Life beyond high school is different from what it used to be. Most jobs require education beyond high school. Colorado graduation guidelines provide a road map to help students and their families plan for success after high school. The graduation guidelines take effect with ninth-graders in fall 2017.
Most jobs in Colorado will require additional training or education beyond high school.
- Jobs that require training beyond high school are growing three times as fast as jobs that require only a high school diploma.
- By 2020, three out of four jobs in Colorado will require education or training beyond high school. That adds up to 3 million jobs.
- Already, Colorado employers cannot find enough workers to fill jobs in some manufacturing, health, technology, and science-based industries. They say that students are not prepared to be successful in thousands of available jobs in our state.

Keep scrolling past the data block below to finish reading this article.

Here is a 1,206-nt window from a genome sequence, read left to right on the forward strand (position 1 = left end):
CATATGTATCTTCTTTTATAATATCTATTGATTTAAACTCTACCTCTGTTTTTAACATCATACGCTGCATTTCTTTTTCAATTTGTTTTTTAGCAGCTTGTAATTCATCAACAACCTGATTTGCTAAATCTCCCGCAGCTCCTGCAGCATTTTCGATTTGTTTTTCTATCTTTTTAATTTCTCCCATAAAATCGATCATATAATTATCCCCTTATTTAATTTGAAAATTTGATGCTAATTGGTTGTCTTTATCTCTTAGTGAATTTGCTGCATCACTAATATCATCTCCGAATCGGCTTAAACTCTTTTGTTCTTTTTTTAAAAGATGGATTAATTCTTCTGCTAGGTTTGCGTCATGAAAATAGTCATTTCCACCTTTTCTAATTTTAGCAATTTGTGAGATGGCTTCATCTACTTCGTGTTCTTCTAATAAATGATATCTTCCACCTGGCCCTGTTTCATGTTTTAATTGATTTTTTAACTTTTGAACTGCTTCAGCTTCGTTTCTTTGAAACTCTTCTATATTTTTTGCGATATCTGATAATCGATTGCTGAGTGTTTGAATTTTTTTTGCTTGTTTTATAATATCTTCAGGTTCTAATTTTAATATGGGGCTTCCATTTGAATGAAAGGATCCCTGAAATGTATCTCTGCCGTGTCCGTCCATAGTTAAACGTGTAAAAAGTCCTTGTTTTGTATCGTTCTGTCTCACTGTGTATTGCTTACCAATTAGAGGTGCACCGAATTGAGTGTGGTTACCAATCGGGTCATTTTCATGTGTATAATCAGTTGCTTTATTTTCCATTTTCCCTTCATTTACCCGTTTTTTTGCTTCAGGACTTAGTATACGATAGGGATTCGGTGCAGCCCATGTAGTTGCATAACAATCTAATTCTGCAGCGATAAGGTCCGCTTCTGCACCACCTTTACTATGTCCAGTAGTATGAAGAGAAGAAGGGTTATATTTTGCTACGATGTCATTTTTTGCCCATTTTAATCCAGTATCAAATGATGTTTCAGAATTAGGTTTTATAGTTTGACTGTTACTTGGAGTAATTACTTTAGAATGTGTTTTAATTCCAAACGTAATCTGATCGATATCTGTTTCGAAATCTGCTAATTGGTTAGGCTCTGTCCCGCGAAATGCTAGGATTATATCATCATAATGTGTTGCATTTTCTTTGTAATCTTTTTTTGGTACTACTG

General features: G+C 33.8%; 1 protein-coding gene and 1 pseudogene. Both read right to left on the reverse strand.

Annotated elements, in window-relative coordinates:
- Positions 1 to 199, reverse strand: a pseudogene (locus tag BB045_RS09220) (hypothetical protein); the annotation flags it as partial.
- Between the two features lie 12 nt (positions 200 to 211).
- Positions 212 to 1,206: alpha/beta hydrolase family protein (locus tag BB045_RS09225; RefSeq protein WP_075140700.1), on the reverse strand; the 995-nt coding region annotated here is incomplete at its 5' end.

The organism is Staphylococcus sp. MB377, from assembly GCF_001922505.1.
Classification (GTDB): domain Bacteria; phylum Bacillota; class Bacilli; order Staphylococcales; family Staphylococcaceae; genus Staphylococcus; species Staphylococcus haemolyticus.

- Additionally, nearly 40 percent of students who enter college are unprepared for college-level work.
Colorado by the Numbers
Local School Board Responsibilities:
Each local school board has the authority to establish local high school graduation requirements that meet or exceed the Colorado Graduation Guidelines.
Local high school graduation policies:
- Align with:
- Colorado Academic Standards
- Colorado Career and Technical Education Standards
- Colorado English Language Proficiency Standards
- Postsecondary and workforce readiness definition
- Include a course on the civil government of the U.S. (Civics) which students must complete satisfactorily, C.R.S. 22-1-1-4(3)(a).
- Allow students multiple, equally rigorous and valued pathways to demonstrate competency of the knowledge and skills necessary for postsecondary education and meaningful careers.